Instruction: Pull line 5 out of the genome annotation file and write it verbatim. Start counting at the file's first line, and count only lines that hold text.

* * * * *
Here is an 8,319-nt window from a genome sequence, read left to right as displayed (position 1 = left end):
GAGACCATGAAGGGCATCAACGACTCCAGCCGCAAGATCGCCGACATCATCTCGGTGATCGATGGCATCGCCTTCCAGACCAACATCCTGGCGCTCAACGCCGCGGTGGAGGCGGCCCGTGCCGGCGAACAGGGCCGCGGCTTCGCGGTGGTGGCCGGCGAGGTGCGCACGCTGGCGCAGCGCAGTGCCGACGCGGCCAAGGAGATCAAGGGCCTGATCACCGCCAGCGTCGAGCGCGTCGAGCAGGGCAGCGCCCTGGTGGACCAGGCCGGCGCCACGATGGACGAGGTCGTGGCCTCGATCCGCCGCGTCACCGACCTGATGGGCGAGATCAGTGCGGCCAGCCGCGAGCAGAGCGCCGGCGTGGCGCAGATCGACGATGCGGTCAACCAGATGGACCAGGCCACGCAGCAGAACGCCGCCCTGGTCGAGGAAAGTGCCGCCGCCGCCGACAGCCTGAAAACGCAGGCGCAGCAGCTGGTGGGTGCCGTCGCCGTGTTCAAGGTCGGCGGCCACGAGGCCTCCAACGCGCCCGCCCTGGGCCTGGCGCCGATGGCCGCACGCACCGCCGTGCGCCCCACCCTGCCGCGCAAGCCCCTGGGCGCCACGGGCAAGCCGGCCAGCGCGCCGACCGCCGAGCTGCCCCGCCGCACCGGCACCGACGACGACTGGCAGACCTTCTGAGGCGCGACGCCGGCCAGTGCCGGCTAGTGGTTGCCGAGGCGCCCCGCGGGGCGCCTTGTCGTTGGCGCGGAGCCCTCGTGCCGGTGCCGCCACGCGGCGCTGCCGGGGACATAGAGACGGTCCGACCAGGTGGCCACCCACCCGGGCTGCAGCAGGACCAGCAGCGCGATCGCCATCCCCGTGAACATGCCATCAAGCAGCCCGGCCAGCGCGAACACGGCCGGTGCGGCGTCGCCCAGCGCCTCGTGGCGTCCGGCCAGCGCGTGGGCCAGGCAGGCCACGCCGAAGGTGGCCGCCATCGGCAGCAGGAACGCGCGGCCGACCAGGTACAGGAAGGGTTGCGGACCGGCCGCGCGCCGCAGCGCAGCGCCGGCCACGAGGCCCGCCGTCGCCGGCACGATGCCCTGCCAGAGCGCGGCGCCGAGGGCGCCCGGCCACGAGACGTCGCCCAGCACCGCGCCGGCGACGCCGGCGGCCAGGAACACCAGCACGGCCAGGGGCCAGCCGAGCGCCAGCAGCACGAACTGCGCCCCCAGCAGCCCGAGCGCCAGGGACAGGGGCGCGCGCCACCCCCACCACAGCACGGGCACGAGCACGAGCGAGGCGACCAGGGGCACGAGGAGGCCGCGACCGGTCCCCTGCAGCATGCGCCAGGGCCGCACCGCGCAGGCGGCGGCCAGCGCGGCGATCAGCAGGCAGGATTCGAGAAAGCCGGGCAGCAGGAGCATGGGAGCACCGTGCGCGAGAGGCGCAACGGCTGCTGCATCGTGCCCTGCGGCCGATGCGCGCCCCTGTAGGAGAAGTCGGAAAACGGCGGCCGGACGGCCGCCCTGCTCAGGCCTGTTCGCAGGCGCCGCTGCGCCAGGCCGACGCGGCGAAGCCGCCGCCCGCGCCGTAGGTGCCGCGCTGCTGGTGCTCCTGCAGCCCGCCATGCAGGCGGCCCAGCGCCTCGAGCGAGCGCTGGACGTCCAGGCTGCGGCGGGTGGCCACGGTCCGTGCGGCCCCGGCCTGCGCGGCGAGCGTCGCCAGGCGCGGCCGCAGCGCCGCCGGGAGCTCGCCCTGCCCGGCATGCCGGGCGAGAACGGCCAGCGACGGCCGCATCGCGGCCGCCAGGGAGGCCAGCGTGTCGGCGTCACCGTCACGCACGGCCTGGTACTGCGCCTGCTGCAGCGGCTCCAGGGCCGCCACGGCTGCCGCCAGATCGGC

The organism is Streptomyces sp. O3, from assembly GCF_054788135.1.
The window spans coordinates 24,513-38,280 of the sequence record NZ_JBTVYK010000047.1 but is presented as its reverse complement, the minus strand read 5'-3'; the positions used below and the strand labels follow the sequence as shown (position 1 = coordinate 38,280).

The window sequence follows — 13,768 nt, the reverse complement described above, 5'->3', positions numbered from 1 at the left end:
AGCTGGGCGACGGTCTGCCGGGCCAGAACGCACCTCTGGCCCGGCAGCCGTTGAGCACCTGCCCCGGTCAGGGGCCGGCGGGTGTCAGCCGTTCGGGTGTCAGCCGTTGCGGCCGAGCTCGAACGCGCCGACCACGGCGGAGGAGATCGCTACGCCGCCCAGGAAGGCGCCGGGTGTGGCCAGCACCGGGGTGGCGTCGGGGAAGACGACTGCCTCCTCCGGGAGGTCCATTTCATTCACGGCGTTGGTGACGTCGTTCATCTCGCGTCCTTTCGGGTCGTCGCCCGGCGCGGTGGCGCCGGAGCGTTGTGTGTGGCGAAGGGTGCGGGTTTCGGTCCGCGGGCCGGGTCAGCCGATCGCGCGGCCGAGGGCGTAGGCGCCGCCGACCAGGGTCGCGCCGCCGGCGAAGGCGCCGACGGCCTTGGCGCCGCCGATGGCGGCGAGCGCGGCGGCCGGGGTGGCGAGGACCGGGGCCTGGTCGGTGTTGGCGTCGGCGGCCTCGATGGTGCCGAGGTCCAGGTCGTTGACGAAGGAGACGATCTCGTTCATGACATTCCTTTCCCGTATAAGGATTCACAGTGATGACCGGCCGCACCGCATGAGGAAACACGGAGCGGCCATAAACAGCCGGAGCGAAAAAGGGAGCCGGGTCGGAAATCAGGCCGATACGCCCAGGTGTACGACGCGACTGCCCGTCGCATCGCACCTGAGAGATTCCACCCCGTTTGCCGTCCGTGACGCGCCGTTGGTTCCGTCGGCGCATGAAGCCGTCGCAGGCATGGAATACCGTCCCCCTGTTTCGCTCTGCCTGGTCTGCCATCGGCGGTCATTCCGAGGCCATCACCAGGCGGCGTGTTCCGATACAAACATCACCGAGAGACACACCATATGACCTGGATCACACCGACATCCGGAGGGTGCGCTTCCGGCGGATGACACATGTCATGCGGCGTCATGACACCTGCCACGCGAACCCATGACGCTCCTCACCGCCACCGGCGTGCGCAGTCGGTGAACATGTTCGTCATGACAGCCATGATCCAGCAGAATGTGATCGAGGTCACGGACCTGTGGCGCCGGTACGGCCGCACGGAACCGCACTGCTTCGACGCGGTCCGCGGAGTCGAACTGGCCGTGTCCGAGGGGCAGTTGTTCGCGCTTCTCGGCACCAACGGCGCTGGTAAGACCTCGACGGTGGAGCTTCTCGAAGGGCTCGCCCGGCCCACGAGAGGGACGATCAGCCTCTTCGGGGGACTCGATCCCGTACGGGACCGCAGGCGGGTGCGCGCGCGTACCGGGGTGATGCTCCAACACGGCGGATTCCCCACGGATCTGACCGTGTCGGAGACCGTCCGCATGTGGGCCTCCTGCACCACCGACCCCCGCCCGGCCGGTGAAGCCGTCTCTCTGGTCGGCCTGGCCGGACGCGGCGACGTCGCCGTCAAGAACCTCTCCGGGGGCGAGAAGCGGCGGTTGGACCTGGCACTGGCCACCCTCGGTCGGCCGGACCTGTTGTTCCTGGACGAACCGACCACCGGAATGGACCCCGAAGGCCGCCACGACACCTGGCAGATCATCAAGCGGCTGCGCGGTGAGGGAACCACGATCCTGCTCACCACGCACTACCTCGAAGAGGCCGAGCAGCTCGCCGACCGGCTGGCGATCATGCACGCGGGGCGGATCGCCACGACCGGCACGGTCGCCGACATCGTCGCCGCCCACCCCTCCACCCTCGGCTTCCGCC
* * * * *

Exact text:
The window sequence follows — 13,768 nt, the reverse complement described above, 5'->3', positions numbered from 1 at the left end: